amoeba

This is a discussion on amoeba within the C++ Programming forums, part of the General Programming Boards category; Code: #include <stdio.h> int main() { int num1,num2,num3; printf("Enter 3 intergers:"); scanf("%d", &num1); scanf("%d", &num2); scanf("%d", &num3); if( num1 == ...

  1. #1
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    amoeba

    Code:
    #include <stdio.h>
    int main()
    {
        int num1,num2,num3;
        printf("Enter 3 intergers:");
        scanf("%d", &num1);
        scanf("%d", &num2);
        scanf("%d", &num3);
        if( num1 == num2 == num3 )
           printf("Equal!!");
        else
           printf("Not Equal!!");
        system("pause");
        return 0;
    }
    why can't i get the correct ans?

  2. #2
    -bleh-
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    [QUOTE=amoeba532;987150]
    Code:
    #include <stdio.h>
    int main()
    {
        int num1,num2,num3;
        printf("Enter 3 intergers:");
        scanf("%d", &num1);
        scanf("%d", &num2);
        scanf("%d", &num3);
        if( num1 == num2 == num3 )
           printf("Equal!!");
        else
           printf("Not Equal!!");
        system("pause");
        return 0;
    }
    the conditional statement is not correct. num1==num2==num3 is the same as: (num1==num2)==num3. (num1==num2) return 0 or 1 for true or false. Whatever (num1==num2) return will be compared with num3. So in effect, you're not comparing num1, num2 and num3 together. You should not group all conditional test together.

  3. #3
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    okk.thx nimitzhunter

  4. #4
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    Quote Originally Posted by amoeba532 View Post
    okk.thx nimitzhunter

    Learn how to use "and," by reading this: http://www.cprogramming.com/tutorial/lesson2.html

    Then learn how to rock "?:" and then learn how to scan for 3 ints without writing 3 lines.

    Here you go, chew on this and see if you can learn more.


    Code:
    #include <stdio.h>
    int main(void){
      int one, two, three;
      printf("Enter 3 ints seperated by spaces:");
      scanf("%d %d %d", &one, &two, &three);
      ((one == two) && (two == three)) ? printf("Equal\n") : printf("Not Equal\n");
      return 0;
    }
    Short, sweet and to the point.

    edited: gave main a return value.
    Last edited by tenchu; 12-02-2010 at 11:30 PM.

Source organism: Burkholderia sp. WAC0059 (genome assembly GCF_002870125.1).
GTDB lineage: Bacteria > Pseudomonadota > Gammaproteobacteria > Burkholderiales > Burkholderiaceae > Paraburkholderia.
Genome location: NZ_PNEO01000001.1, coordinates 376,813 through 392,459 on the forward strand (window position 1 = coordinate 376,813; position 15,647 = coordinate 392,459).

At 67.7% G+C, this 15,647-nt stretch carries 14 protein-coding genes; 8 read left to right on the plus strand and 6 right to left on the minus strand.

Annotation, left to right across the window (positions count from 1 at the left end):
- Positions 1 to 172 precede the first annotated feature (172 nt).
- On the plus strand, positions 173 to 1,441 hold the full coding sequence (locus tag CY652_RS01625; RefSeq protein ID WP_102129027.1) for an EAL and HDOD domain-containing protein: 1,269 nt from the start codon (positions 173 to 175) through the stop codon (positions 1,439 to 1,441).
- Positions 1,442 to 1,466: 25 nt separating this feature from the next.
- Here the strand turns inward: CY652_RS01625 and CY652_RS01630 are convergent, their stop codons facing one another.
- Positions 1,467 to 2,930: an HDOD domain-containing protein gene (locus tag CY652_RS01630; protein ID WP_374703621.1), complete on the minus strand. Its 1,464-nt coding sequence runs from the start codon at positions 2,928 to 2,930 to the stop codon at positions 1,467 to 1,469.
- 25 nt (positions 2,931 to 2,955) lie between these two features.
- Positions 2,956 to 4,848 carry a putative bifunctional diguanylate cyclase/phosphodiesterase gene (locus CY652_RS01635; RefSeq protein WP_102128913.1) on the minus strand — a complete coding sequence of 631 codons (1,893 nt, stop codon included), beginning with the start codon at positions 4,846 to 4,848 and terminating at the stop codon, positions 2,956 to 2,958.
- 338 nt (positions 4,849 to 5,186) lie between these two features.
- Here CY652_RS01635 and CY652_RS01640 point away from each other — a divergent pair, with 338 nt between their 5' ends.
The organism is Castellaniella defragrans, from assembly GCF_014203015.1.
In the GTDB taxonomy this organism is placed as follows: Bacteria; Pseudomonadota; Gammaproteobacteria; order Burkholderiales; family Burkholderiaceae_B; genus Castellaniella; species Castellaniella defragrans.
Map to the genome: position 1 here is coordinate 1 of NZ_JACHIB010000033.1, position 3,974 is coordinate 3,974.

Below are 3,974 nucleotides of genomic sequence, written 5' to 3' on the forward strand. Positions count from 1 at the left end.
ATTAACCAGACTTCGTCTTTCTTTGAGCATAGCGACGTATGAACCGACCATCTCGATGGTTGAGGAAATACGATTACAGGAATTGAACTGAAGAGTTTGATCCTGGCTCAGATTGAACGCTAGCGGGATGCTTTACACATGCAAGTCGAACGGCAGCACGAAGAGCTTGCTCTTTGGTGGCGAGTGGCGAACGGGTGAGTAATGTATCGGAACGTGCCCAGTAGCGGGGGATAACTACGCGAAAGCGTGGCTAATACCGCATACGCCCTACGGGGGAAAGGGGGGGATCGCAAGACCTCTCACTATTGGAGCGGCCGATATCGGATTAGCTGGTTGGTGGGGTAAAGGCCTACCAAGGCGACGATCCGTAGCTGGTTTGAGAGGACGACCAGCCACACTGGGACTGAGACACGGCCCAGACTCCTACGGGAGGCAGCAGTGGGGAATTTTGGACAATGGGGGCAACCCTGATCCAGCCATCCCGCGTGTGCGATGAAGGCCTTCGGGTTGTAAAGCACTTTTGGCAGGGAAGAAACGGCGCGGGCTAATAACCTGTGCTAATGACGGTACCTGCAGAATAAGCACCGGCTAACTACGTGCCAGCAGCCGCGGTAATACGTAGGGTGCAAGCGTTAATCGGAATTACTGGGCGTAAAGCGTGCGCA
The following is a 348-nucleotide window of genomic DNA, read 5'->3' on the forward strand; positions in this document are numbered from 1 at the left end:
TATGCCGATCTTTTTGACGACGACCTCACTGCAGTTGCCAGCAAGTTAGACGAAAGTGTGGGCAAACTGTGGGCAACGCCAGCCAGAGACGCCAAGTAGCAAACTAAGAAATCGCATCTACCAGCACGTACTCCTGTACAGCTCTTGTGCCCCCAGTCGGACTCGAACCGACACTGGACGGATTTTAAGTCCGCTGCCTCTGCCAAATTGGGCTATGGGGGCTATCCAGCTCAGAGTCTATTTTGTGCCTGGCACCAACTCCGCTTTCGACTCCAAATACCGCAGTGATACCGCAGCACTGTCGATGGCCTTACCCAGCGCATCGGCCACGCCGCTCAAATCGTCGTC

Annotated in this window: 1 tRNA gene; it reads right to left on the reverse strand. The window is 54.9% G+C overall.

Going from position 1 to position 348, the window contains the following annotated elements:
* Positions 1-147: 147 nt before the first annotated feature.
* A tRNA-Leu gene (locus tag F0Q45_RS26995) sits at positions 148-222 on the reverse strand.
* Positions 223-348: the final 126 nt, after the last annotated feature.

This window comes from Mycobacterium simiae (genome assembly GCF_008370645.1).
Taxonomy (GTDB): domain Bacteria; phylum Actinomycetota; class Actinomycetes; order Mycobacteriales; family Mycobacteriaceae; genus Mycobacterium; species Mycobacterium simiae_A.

5. #5
    -bleh-
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    Quote Originally Posted by tenchu View Post
    Learn how to use "and," by reading this: Cprogramming.com Tutorial: If Statements

    Then learn how to rock "?:" and then learn how to scan for 3 ints without writing 3 lines.

    Here you go, chew on this and see if you can learn more.


    Code:
    #include <stdio.h>
    void main(void){
      int one, two, three;
      printf("Enter 3 ints seperated by spaces:");
      scanf("%d %d %d", &one, &two, &three);
      ((one == two) && (two == three)) ? printf("Equal\n") : printf("Not Equal\n");
    }
    Short, sweet and to the point.
    Some compiler may protest "void main()". Standard practice is "int main()"

  6. #6
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    True, but I was keeping the example short and sweet with a focus on the question/point about comparison operators. I edited the original in case it causes confusion.
    Last edited by tenchu; 12-02-2010 at 11:30 PM.

  7. #7
    C++ Witch laserlight's Avatar
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    If you really want to use the ternary operator, I suggest:
    Code:
    #include <stdio.h>
    
    int main(void) {
        int one, two, three;
        printf("Enter 3 ints seperated by spaces:");
        scanf("%d %d %d", &one, &two, &three);
        puts((one == two && two == three) ? "Equal" : "Not Equal");
        return 0;
    }
    But if you want to have two separate printf or puts statements, then I would consider the if and else branches to be clearer as using the ternary operator then looks like obfuscation to me.
    Quote Originally Posted by Bjarne Stroustrup (2000-10-14)
    I get maybe two dozen requests for help with some sort of programming or design problem every day. Most have more sense than to send me hundreds of lines of code. If they do, I ask them to find the smallest example that exhibits the problem and send me that. Mostly, they then find the error themselves. "Finding the smallest program that demonstrates the error" is a powerful debugging tool.
    Look up a C++ Reference and learn How To Ask Questions The Smart Way

  8. #8
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    That looks more clear, nice catch!

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